YOU ARE HERE: LAT HomeCollections


Prisoner of Jihad

A Boy's Journey to Afghanistan Leads a Father to Despair


LAHORE, Pakistan — Faisal Rahman pushed through the streets, looking for his boys.

It was just after sunup. The crowds in Lahore were already hot and unruly. His two sons, Bahram, 16, and Moona, 12, worked at a tea cart, putting little white cups on little cracked saucers and serving boiling-hot tea.

But when he got there, Bahram was gone.

Faisal Rahman sat for a moment with Moona, a beautiful boy with huge brown eyes, and sipped some tea.

The old man spilled one mouthful at a time onto the saucer, where it would cool quickly, so he could slurp from the little plate and savor the delicious coating left on his tongue. It tasted like creamy candy.

When he returned to the tea cart in the afternoon, Bahram still had not come.

"I don't know where he is," Moona said.

Then, Faisal Rahman would remember later, he heard men talking excitedly in an alley. He moved closer and leaned against a tree to hear. The men were from his village.

"The boys left today," he heard a tall man say. "They went to fight the infidels. They went with a mullah who took them to Afghanistan."

Someone else blew a kiss into the air. "Congratulations!" he said to the tall man. "Your son is now a Taliban! It was his fate, his kismet. Blessed that kismet!"

Faisal Rahman listened. He did not want to talk. Something inside him had broken, like the little saucer in his hand.


For boys from a poor village, the mullah's message was a call too spellbinding to ignore.

Faisal Rahman is from Gunbat Banda, a village near the Afghan border where mountain peaks cut white teeth into the sky and the hillsides are sown with wheat and rice. It is in the northwestern corner of Pakistan, and most of its people are Pushtuns, the dominant ethnic group in southern Afghanistan that brought the Taliban to power six years ago.

Once Rahman had a farm in Gunbat Banda, but a drought baked his soil hard as stone.

He left with his two sons and found work as a mosque watchman in the city of Lahore, 300 miles away. For the boys, this meant no school, no dreams, only countless cups of tea and the steady ticking of time. Sometimes, on long, empty afternoons, Faisal Rahman would take his boys to a juice bar and buy them cool banana shakes with what little money he had.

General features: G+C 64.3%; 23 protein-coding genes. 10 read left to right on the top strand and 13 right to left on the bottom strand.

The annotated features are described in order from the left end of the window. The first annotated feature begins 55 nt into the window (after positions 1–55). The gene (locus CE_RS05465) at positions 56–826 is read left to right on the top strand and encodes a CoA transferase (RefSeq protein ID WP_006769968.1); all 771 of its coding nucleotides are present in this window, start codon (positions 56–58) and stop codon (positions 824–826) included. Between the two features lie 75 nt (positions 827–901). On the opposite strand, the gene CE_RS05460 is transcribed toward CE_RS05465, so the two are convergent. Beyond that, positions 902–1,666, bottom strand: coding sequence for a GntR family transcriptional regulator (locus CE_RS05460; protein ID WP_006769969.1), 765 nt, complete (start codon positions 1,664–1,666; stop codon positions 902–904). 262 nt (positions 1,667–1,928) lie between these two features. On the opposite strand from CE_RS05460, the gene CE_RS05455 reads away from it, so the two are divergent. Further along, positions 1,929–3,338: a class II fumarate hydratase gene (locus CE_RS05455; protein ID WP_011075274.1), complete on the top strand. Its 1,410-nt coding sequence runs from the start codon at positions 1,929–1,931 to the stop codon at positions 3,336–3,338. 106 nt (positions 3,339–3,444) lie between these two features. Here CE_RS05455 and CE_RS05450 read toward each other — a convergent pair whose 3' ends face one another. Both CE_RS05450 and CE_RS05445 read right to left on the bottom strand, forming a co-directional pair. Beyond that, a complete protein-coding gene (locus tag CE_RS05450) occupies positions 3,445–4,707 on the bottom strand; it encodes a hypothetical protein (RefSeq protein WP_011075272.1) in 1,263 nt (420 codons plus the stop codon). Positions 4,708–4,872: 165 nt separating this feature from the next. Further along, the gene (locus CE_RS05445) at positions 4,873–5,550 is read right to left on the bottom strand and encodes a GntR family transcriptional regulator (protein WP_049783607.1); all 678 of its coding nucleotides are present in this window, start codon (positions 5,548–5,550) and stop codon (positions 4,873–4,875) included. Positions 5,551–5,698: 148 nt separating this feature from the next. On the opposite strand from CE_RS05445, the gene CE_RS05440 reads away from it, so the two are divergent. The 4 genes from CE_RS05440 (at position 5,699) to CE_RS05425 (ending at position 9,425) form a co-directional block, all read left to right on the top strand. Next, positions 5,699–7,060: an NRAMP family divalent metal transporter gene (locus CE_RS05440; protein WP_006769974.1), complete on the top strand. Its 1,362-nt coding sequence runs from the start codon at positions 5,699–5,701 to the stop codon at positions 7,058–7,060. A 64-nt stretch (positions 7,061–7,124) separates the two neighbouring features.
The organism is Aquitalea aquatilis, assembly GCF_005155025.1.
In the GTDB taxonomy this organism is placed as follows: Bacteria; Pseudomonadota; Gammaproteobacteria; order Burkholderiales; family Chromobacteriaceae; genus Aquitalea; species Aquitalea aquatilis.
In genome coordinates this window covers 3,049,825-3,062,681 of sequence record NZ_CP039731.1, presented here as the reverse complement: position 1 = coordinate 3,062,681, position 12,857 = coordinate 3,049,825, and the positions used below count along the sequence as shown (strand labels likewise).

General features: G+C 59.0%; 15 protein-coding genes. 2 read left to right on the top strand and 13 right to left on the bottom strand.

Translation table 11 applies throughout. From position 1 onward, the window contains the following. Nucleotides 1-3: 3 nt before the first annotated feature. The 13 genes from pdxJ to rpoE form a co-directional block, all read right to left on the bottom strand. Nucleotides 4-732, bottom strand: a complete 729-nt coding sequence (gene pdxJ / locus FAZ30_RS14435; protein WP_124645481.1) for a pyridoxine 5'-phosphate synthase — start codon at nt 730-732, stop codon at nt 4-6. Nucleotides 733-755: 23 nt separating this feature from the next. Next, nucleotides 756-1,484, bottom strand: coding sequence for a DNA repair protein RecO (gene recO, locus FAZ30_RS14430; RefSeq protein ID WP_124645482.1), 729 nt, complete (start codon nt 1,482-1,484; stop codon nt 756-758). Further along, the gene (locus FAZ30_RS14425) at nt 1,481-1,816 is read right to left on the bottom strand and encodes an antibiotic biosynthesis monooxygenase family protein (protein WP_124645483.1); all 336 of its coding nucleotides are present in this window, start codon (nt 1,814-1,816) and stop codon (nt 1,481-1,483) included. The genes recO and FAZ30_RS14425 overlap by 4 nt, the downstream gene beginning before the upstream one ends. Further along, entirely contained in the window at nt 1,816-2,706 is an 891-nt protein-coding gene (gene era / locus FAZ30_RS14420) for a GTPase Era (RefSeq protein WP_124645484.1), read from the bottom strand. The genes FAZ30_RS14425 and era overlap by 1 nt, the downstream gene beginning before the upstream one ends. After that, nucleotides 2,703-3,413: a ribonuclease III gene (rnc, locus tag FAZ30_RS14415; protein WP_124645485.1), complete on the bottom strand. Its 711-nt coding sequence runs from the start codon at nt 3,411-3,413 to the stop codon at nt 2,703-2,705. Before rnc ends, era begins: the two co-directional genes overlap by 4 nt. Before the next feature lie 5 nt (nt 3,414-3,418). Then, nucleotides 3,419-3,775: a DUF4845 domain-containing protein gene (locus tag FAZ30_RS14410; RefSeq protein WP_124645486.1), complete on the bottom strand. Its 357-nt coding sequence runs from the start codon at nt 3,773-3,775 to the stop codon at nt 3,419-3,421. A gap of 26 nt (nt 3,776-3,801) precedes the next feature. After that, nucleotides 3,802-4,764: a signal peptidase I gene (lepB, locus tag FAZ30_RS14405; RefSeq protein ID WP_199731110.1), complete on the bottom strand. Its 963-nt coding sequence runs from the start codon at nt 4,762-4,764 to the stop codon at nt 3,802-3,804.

Sometimes his sons would return to visit their mother. Just the other day, for instance, Bahram had asked if he could go.

Fine, Rahman recalls saying, but be back soon.

The day after he found out about the boys joining the Taliban, he stuffed a few things into a cloth sack and took the long bus ride home.

His wife, Zarina, was waiting for him in their hut, made of rock and perched on the side of a hill.

"Faisal, Faisal," she remembers telling him. "We tried to convince Bahram not to go. We told him he would get killed."

She cried as if Bahram were already dead.

Rahman hugged her, but the pain was squeezing his chest too.

Faisal Rahman is 55 and has a white beard, exhausted blue eyes and a goiter that swells under his chin like a big, angry muscle.

He walked down the hill to where the elders meet. Mohammed Razzaq pressed his hand to Rahman's heart, a Pushtun greeting. He told Faisal Rahman about the spellbinder.

"Faisal, they have left," Razzaq said. "God has sent our boys away. Yours too. We can only hope they return, inshallah," which means "God willing."

A mullah, Sufi Mohammed, had recruited them in November to fight the invaders who came to Afghanistan after the terrorist attacks in the United States. He used loudspeakers riveted onto pickup trucks to blast his message.

"Those who die fighting for God don't die! Those who go on jihad live forever, in paradise!"

The boys weren't madrasa students, primed for holy war. These were simple boys, farm boys, illiterate and poor. "They were unsatisfied with life," Razzaq said.

About 500 went. Some brought knives. They declared that they were ready to die for their Pushtun brothers, the Taliban.

Some were as young as 12.


Trapped and Under Siege

In the end, there would be no escape.

They were taken in trucks to the city of Mazar-i-Sharif in northern Afghanistan, to the Sultan Razia girls school, which had been converted into an army barracks. It is in a very poor neighborhood, where women in muddy burkas peer from doorways and children play along the road in slime-green ditches.

It was Nov. 8, and the Northern Alliance had finally broken through Taliban lines south of Mazar-i-Sharif. Nine thousand Northern Alliance soldiers, under a sky full of American jets, were advancing toward town, and the Taliban had gone into full retreat.

By the next evening, when the Northern Alliance troops entered Mazar-i-Sharif, all of the Taliban had escaped--except 750 recruits, including the boys from Gunbat Banda.

"We heard one Taliban commander radio to another: 'What should we do about the newcomers in the school? They're trapped,' " remembers Gen. Abdul Rashid Dostum, one of the Northern Alliance leaders.

"The other commander radioed back: 'Forget about them.' "

Los Angeles Times Articles